Face, neck, or upper chest swelling can occur if SCLC causes superior vena cava (SVC) syndrome. This type of cancer can metastasize near the superior vena cava, which is the large blood vessel in the chest that returns blood from the head to the heart.

Pressure on or inside this blood vessel can inhibit blood from the head, neck, and upper chest from returning to the heart, potentially resulting in discomfort and swelling.

SVC syndrome can be a medical emergency if it causes severe edema (fluid accumulation) in the throat or the brain.

SVC syndrome is more common with small cell lung cancer than with other forms of lung cancer. And while SVC syndrome isn't usually one of the early effects of this lung cancer, it may develop if the disease advances.

Paraneoplastic Syndromes

Paraneoplastic symptoms occur when distant organs are targeted by antibodies (immune proteins) or by substances secreted by the tumor.

A broad variety of manifestations due to paraneoplastic syndromes can occur at any stage of SCLC. In some cases, paraneoplastic symptoms may be the first effects of the disease.

Paraneoplastic syndromes caused by SCLC include:

  • Lambert-Eaton myasthenic syndrome (LEMS): This causes weakness of the arms, trouble swallowing, and vision changes. It is caused by impairment of the neuromuscular junction, which is the small area between a nerve and a muscle.
  • Syndrome of inappropriate antidiuretic hormone secretion (SIADH), which causes a low sodium level, weakness, and fatigue. SIADH occurs when too much antidiuretic hormone (ADH) is produced, disrupting kidney function.
  • Paraneoplastic cerebellar degeneration: This causes severe problems with physical coordination, manifesting with jerking movements, difficulty walking, and a shaky voice. It happens when the tumor secretes antibodies that damage the cerebellum.
  • Cushing syndrome, which causes weight gain, edema, hypertension, and skin changes. It occurs when SCLC produces adrenocorticotrophic hormone (ACTH) that overstimulates the adrenal glands.
  • Humoral hypercalcemia of malignancy (HHM), which causes elevated calcium levels and dehydration due to bone breakdown and parathyroid stimulation

Paraneoplastic syndromes may be associated with antibodies or markers in the blood. These can be detected with blood work even before the tumor is visible on an imaging test.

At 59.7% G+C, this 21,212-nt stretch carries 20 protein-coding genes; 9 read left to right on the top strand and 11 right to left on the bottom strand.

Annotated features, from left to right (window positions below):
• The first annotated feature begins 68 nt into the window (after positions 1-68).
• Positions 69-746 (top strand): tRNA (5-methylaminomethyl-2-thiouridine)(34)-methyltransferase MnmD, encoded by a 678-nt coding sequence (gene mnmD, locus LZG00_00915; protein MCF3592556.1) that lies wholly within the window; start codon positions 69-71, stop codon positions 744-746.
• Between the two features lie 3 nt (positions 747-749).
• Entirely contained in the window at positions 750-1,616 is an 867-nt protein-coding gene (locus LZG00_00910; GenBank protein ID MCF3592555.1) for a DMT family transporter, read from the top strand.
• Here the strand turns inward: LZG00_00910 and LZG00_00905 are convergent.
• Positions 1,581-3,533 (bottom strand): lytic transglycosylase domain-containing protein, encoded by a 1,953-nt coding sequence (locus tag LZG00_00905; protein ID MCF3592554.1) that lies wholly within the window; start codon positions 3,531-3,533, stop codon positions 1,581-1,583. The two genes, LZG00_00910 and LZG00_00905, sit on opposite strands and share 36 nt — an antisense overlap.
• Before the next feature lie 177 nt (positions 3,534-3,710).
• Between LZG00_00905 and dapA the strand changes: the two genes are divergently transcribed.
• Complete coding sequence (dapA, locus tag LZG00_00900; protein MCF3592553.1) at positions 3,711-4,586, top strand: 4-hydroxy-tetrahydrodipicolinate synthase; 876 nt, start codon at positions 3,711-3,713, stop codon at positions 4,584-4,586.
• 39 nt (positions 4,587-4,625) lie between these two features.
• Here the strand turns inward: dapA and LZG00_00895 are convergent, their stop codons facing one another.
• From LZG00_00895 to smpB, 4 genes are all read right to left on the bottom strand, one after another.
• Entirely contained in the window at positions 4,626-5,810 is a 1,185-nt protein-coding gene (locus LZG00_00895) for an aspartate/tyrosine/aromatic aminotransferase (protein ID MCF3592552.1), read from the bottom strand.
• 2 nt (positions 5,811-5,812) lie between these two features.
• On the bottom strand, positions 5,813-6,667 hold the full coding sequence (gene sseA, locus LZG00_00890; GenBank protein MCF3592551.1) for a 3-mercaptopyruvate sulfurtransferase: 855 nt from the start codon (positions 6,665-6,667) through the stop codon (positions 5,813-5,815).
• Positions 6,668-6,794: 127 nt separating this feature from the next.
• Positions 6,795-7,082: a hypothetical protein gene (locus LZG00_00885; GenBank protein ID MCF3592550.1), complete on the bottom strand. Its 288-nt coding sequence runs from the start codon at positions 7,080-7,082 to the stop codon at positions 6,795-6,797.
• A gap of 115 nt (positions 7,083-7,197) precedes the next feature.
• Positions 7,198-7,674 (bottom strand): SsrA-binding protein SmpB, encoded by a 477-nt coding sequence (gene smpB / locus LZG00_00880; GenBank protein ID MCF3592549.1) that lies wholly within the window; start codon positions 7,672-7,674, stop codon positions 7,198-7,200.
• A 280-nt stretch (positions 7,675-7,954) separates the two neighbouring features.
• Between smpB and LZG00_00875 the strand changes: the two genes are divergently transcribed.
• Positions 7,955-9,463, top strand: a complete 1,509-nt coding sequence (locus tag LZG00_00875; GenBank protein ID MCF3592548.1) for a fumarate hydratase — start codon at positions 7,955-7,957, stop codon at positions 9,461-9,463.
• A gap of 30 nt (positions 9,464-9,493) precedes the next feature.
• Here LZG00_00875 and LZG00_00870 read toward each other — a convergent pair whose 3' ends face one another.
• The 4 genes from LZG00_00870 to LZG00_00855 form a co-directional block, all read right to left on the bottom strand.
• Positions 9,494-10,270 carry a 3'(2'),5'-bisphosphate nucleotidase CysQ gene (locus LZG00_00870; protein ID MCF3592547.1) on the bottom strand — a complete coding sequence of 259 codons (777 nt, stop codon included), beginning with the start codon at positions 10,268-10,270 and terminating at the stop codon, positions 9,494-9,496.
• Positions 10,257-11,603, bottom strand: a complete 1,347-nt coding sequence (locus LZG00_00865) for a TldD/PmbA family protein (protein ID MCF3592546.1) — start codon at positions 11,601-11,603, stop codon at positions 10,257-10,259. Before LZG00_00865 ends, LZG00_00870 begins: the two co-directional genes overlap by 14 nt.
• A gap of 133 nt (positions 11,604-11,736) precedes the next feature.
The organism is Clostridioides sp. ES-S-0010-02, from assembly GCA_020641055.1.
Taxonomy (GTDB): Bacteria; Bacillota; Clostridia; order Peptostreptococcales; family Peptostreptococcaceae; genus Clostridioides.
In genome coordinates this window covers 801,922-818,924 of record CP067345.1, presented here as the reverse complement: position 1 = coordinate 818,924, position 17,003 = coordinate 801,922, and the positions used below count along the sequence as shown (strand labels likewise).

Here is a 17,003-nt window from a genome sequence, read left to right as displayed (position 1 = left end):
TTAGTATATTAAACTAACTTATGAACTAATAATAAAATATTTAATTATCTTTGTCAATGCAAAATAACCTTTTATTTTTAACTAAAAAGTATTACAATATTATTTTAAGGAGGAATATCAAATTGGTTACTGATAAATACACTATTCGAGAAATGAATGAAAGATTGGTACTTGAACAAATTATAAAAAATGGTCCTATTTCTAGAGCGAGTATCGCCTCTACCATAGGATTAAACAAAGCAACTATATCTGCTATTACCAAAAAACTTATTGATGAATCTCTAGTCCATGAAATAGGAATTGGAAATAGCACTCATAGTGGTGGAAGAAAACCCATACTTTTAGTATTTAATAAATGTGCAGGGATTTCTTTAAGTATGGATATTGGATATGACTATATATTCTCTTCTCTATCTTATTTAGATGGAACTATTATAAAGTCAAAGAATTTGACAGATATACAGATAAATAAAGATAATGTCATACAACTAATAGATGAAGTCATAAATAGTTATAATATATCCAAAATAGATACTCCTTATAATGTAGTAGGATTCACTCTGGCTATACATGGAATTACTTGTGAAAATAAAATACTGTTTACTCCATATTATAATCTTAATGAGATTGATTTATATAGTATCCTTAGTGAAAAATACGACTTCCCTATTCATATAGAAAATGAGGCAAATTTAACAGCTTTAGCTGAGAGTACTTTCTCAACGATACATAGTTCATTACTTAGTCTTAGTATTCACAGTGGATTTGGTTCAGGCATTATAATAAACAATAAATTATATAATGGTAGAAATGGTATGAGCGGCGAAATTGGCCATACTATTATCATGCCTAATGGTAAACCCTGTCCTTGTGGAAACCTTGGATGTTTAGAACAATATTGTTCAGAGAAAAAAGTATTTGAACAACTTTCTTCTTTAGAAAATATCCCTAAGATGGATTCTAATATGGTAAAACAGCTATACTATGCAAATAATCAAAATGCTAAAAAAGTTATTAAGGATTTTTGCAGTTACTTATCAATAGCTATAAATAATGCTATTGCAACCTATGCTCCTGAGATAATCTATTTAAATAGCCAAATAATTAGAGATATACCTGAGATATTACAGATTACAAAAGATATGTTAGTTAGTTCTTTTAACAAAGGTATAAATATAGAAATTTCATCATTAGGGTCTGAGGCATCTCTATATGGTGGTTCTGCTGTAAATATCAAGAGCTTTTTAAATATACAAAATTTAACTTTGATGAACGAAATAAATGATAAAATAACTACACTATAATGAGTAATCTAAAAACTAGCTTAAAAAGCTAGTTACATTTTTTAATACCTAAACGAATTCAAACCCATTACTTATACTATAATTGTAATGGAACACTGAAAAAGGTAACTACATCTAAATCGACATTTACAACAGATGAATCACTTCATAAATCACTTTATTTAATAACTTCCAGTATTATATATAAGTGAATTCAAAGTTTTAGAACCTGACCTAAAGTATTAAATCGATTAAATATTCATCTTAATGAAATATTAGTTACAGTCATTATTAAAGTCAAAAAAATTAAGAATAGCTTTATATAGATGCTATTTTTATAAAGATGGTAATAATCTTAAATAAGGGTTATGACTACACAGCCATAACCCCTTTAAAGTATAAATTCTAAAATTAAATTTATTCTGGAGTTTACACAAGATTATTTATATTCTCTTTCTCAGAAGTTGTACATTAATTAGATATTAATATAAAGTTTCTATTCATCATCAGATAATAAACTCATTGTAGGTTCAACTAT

Most of the time, SCLC is not completely curable and may recur and metastasize even after treatment. Sometimes SCLC metastasizes early in the course of the disease, and the first symptoms may be related to its invasion in distant organs.

Effects of SCLC metastases may include:

A Word From Verywell

The symptoms and effects of SCLC are wide-ranging and are not specific to the condition. If you experience any of these symptoms, diagnostic testing can identify whether they are caused by SCLC or another condition. For the best outcome, it is vital that you seek medical attention, even for mild symptoms.

And if you are diagnosed with SCLC, knowing the effects that the disease can have will help you recognize signs that your condition might be worsening, so you can get medical attention and a treatment plan to help manage your disease and its impact on your quality of life.

7 Sources
Verywell Health uses only high-quality sources, including peer-reviewed studies, to support the facts within our articles. Read our editorial process to learn more about how we fact-check and keep our content accurate, reliable, and trustworthy.
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By Lynne Eldridge, MD
 Lynne Eldrige, MD, is a lung cancer physician, patient advocate, and award-winning author of "Avoiding Cancer One Day at a Time."